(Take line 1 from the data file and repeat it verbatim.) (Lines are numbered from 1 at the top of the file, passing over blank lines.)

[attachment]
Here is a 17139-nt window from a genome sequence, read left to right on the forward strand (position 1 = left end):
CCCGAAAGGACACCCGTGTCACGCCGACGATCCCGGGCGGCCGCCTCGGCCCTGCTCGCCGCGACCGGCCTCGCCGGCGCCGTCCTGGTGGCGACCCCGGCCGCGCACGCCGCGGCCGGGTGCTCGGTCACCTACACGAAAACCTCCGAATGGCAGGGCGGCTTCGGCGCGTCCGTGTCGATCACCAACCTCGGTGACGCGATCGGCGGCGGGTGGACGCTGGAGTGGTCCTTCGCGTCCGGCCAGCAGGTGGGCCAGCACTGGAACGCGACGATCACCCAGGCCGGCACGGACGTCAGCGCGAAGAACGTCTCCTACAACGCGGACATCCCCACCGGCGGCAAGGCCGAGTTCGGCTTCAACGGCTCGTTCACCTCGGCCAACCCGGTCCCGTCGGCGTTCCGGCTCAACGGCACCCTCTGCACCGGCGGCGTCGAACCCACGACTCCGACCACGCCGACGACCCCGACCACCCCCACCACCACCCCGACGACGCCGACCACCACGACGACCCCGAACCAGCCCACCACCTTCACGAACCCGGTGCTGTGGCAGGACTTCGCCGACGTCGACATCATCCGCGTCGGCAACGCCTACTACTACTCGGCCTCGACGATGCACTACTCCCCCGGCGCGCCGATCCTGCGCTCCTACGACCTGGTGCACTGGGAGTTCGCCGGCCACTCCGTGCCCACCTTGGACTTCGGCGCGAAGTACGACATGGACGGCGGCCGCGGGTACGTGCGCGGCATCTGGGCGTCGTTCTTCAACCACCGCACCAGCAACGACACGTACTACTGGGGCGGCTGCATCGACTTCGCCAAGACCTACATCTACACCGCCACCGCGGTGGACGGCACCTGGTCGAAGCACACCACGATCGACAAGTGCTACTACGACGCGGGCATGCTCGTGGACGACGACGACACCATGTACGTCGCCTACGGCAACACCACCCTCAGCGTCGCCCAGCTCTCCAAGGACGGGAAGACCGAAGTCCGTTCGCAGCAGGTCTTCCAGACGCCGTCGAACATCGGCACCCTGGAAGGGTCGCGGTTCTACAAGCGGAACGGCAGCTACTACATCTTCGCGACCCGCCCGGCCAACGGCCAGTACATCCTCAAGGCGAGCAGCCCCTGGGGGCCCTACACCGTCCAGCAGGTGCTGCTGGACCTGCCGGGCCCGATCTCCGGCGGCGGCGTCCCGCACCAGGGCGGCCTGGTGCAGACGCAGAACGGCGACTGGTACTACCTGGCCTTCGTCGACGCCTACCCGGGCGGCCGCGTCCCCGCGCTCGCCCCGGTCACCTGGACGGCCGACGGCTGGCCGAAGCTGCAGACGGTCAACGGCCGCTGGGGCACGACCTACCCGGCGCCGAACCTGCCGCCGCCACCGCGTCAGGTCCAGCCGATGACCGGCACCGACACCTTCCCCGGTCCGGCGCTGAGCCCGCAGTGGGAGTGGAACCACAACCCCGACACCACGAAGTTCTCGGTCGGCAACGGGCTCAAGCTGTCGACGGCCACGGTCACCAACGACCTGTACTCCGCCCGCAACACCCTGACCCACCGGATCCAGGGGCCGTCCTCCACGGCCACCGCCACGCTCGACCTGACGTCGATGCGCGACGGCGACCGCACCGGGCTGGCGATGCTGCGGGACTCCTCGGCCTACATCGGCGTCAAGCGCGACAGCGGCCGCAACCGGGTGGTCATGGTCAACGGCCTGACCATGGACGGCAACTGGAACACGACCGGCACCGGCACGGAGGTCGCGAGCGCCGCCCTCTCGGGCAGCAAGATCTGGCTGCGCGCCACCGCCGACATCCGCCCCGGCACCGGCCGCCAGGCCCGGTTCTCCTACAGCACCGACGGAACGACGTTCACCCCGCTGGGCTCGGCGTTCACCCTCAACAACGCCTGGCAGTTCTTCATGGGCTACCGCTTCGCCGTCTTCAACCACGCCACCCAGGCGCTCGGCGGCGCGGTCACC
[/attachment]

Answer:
Here is a 17139-nt window from a genome sequence, read left to right on the forward strand (position 1 = left end):